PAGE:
Microsoft Admits Security Failings Allowed China to Access US Government Emails

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Microsoft President Brad Smith had admitted security failings by the firm in enabling Chinese state hackers access the emails of US government officials in the summer of 2023.

In testimony at Congress to members of the US House Committee on Homeland Security on June 13, 2024, Smith said the tech giant accepts responsibility for all the issues cited in a Cyber Safety Review Board (CSRB) report “without equivocation or hesitation.”

The CSRB report, published in April 2024, blamed Microsoft for a “cascade of security failures” that enabled Chinese threat actor Storm-0558 to access the email accounts of 25 organizations, including US government officials.

To launch the espionage attack, Storm-0558 forged authentication tokens using an acquired Microsoft encryption key, which, when combined with another flaw in Microsoft’s authentication system, allowed them to gain full access to essentially any Exchange Online account anywhere in the world.

The CSRB investigation found an inadequate security culture at Microsoft, and also identified gaps within the firm’s mergers and acquisitions (M&A) security compromise assessment and remediation process, among other errors that allowed the attackers to succeed.

The report also set out 25 cybersecurity recommendations to Microsoft and all other cloud service providers to prevent this type of intrusion occurring again.

Microsoft’s “Unique and Critical” Cybersecurity Role

In his opening statement to the Congress committee, Smith recognized Microsoft’s “unique and critical cybersecurity role,” not only to its customers but for the US and allied nations.

“This role reflects the wide range of products and services Microsoft provides to individuals and organizations, including cloud services that operate through data centers located in 32 countries around the world. It also reflects the broad cybersecurity work we undertake every day, including for and in close collaboration with the US and numerous allied governments,” stated Smith.

He noted that expanding and intensifying geopolitical conflicts, such as the Russia-Ukraine war, has created a more dangerous cyberworld. In particular, there has been more prolific, well-resourced, and sophisticated cyberattacks by Russia, China, Iran, and North Korea in the 28 months since the war began.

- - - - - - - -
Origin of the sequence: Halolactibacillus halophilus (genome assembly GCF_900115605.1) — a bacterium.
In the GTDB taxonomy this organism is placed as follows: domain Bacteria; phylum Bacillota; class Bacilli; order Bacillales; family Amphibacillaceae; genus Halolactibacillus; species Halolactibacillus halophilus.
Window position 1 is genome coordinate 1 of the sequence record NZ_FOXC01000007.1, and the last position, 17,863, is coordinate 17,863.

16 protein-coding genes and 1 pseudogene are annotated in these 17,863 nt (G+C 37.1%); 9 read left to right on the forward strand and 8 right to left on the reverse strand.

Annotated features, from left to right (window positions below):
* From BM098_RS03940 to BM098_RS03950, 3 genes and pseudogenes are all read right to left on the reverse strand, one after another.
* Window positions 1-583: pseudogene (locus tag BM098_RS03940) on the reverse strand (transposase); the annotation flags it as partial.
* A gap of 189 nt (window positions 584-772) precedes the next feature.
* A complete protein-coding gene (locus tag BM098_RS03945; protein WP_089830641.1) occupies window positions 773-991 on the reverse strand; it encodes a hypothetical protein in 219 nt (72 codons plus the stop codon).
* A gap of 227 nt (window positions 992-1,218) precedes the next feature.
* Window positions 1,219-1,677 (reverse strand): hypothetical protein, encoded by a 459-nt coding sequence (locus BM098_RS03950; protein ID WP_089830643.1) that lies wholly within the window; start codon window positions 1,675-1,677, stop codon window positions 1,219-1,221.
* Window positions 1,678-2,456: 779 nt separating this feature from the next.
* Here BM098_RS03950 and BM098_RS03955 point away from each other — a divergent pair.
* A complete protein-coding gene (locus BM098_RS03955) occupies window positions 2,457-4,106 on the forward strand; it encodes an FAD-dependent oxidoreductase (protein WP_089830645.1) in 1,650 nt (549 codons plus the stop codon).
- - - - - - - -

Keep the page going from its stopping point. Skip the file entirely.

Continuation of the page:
Smith added: “By any measure, lawless and aggressive cyber activity has reached an extraordinary level. During the past year, Microsoft detected 47 million phishing attacks against our network and employees. But this is modest compared to the 345 million cyber-attacks we detect against our customers every day.”

He also said that Microsoft apologizes and expressed its deepest regrets to those impacted by the Storm-0558 attack, including government officials.

Commitment to Strengthen Cybersecurity Protections

Microsoft will use the CSRB report as an opportunity and foundation to strengthen its cybersecurity protection across the board, according to Smith.

The tech giant is taking action to implement every one of the 16 recommendations that specifically apply to Microsoft.

Smith revealed the firm is in the process of transitioning its consumer and enterprise identity systems to a new hardened key management system that leverages hardware security modules for the storage and generation of keys.

It is also rolling out proprietary data and corresponding detection signals at all places where tokens are validated.

Smith added that Microsoft’s senior leadership team has reviewed its security culture in light of the CSRB report, and has communicated a “north star” to employees to make security the top priority at the company, above all else. This includes prioritizing it above releasing new features or providing ongoing support for legacy systems.

Microsoft has added 1600 more security engineers this fiscal year, and will add another 800 new security positions in its next fiscal year to help resource this cultural change.

Additionally, Smith said Microsoft has created the Office of the CISO with senior-level Deputy CISOs to expand oversight of the various engineering teams to assess and ensure that security is “baked into” engineering decision-making and processes.

Smith also highlighted the Microsoft’s Secure Future Initiative (SFI) in his testimony, which launched in November 2023. This initiative is designed to evolve the way Microsoft designs, tests and operates its products and services to ensure they have secure by design and default principles built in.

“In sum, we accept responsibility for the past and are applying what we’ve learned to help build a more secure future. We are pursuing new strategies, investing more resources, and fostering a stronger cybersecurity culture,” Smith commented.

Microsoft Delays Roll-Out of Windows Recall Feature

Shortly after Smith’s testimony on June 13, Microsoft announced it will delay the planned roll out of its Recall AI feature for Copilot and Windows PCs, following feedback from its Windows Insider Community.

The company said in a blog that  Recall will now shift from a preview experience broadly available for Copilot+ PCs on June 18, 2024, to a preview available first in the Windows Insider Program (WIP) in the coming weeks.

This is to allow time to conduct further security testing of the AI-powered feature.

This follows significant privacy concerns over Recall, which will be used to continually record users’ devices, including sensitive information, to allow users to search back through their activities.

The update follows a Microsoft announcement on June 7 that it would give customers a clearer choice to opt-in to the feature.

Image source: Volodymyr Kyrylyuk  /

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